As far as I know, Dad didn’t make it as far as India or the Himalayas. From what I can piece together, Joe’s leg of the Fireball run was probably up and down the coast of Brazil, across the Atlantic narrows to Africa, then back again to Brazil. But these missions did indeed, as he claimed, have their dangers. Even at the time my father flew in the summer of 1945, after the fall of Germany, enemy subs lurked offshore.
Then there were the patched-together planes of wartime guided by rudimentary systems of navigation. In recounting ATC flights he flew over Brazil, Gann describes flying with no oxygen over mountain peaks whose heights were unrecorded; large areas marked on maps unexplored; rainforest canopies so dense he feared crashing into them more than the ocean; and cumulonimbus clouds off the Gold Coast so gigantic and threatening he named them the “grandfathers” of thunderstorms. If a plane went down, it was gone.
As legendary as the Himalayan Hump and as dangerous as the Brazilian rainforests was the transatlantic hop from Brazil to Africa—especially its refueling stop. A pinpoint of red volcanic rock in the South Atlantic, Ascension Island (nicknamed "Wide-awake Island") fell midway between Natal and Accra in Africa.
Pilots certainly had to be wide awake to find Ascension, as it was afloat in what a Life magazine photographer called “the landless void of sky and water,” rimmed by empty stretches of shark-infested seas. In the event that the navigator with his octant and protractor—a role my father played—missed the island, pilots made up a ditty that went like this: “If you miss Ascension / Your wife gets a pension.”
My research yielded a vivid picture of the ATC missions my father had described. But what was he doing in Brazil at the end of the war? By then, the skies over Africa and Europe had quieted. Hitler had been vanquished. Yet in that ominous summer of ’45, few thought the war had ended. As my father had hinted, there was one last enemy, Japan.
As the Allied forces mobilized for the invasion, a top-secret redeployment plan was set in motion. Tasked to the ATC, the WHITE PROJECT involved the return of army transport and combat planes stateside. Parallel to that was the GREEN PROJECT, a program for flying troops and military personnel from the European and Mediterranean theaters to the U.S. for rest-leave before war against Japan. Somewhere in that mass mobilization was Army Air Corps Private Joseph W. Carroll.
Just as Natal had served as an air funnel for fanning troops and aircraft to the world’s battlegrounds, now it acted in reverse. According to the "Army Air Forces in World War II: Traffic Homeward Bound," the airlift home “was a tremendous demonstration of the massive airlift of manpower...the most striking of those marking the end of war. Nothing like it had happened before.”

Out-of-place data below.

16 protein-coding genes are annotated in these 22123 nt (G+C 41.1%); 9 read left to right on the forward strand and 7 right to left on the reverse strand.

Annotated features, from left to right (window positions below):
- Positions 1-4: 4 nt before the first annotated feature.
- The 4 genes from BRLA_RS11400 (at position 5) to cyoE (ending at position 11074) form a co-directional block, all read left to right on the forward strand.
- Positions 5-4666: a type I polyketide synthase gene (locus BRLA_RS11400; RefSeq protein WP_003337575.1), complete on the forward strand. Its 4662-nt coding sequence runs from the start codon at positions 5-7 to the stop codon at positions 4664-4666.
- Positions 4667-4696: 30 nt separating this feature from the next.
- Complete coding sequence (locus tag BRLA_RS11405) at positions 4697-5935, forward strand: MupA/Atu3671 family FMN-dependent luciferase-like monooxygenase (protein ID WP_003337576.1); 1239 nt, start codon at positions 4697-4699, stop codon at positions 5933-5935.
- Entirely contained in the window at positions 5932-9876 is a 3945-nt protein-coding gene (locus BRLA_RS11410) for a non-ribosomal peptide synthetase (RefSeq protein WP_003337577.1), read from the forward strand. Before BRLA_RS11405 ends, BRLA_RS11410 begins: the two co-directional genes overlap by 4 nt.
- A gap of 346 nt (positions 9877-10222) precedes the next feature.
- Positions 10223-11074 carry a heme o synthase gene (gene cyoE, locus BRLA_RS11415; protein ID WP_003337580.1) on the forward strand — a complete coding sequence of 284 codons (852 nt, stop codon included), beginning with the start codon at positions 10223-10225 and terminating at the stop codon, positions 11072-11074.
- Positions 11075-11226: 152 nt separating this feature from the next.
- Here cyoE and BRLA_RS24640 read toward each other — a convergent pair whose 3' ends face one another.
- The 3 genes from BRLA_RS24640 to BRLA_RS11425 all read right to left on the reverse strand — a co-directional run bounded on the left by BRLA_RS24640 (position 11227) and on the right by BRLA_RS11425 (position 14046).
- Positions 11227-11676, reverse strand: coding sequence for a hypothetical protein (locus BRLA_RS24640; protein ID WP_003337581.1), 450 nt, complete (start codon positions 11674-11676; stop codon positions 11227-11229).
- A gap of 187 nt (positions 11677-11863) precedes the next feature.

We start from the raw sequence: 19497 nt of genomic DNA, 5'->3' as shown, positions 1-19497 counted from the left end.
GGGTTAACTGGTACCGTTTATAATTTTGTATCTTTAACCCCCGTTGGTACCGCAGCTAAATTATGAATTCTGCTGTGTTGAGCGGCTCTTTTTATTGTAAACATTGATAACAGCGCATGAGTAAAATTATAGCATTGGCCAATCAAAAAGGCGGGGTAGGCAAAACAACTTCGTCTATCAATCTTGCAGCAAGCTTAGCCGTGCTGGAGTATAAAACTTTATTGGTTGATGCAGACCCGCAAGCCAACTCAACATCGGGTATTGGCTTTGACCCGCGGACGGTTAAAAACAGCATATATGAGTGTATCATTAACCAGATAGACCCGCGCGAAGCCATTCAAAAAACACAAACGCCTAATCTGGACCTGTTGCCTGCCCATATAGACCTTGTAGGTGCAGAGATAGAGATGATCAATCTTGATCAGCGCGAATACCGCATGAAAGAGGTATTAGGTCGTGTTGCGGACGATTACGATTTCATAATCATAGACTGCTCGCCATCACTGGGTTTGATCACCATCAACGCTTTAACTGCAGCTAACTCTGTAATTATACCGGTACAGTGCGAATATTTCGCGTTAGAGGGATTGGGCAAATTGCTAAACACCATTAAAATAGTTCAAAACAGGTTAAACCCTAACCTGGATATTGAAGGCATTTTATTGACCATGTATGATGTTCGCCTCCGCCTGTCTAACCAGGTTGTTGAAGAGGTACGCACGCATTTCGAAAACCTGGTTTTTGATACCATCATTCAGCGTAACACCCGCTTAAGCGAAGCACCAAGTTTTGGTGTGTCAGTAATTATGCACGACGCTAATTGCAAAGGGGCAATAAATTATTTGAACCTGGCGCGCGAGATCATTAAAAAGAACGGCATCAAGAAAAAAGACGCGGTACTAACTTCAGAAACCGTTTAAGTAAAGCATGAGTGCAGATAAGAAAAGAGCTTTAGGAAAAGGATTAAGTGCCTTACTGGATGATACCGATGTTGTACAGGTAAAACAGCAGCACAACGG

ATC troops were responsible for clearing incoming planes by briefing the crews, checking aircraft for safety; war-worn planes had to be readied for battle. Doctors, nurses, and cooks serving hot meals 24 hours a day attended the steady stream of incoming and outgoing troops, foreign nationals, civilians, and medical evacuees. Security was tight, and counterintelligence personnel checked planes for sabotage.
But in a telling piece of aviation history, the Air Transport Command crews became fired by a nonmilitary mission of their own. It had nothing to do with war, and everything to do with American enterprise. These airmen had their sights fixed on the future—and that future was air passenger travel. Thus Air Transport Command officers, most of whom were on leave from civilian airlines, did everything in their power to convert homeward bound soldiers into passengers who, when the war was over, would be sure to fly America’s airlines.
So it was that tired privates battered by war were given forms to record their impressions of their flight home. Hot meals were served and, because these were the days before cabins were pressurized, blankets were handed out to keep the soldiers warm at high altitudes.
As my father lay dying of cancer and a lifetime of alcoholism, musing back over his life, he added an unexpected coda to the wartime story of my childhood. He’d flown secret missions from Los Angeles to Rio de Janeiro, he rasped hoarsely to my sister and me one night, by way of the Andes Mountains. In the dark of night and with no lights so the enemy wouldn’t detect them, he and his crew had piloted their plane through steep mountain passes.
He’d flown some of the earliest flights through the Andes, he’d said; there had been no instruments and at times they’d been so turned upside down they’d hung from the ceiling. It was, my father mused, the first time he’d realized his gift for navigation. Even during such heart-stopping moments, he could always tell at what altitude the plane was flying.
By the end of the war, the Air Transport Command girdled the globe, and had become the largest airline in existence. Routes had been established to never-before-seen, unmapped regions. Runways had been gashed into jungles and etched into the icescapes of Newfoundland, bringing civilization to deep wilderness. As the ATC pilots and their crews grew intimate with the weather and topography of North America, Europe, Africa, India, and South America, they absorbed, writes Gann, “an entirely new world which previously no man knew very much about.”
After all I discovered through my research, I now marvel at all my father didn’t say. He was more the hero than he’d ever allowed or that I, the daughter who had struggled to love him through his addiction, had ever guessed possible. And besides, how much of his drinking had been due to the traumas of war he’d borne silently over the decades? Unless I’d made the effort to dig deeper into his story, I’d never have discovered that Joe Carroll, like others his age, had risen to the cause of his time and done what was asked of him—without a trace of self-importance.
As one Air Force historian remarked, “If your father didn’t distinguish himself by getting injured or killed in the line of duty, he vanished into obscurity. It’s up to relatives like you to bring someone like him to light again.”
By telling my World War II veteran father’s story, I hope with all my daughter’s heart that I’ve helped to do just that.
This article was adapted from American Icarus: A Memoir of Father and Country (Lantern Books, 2015).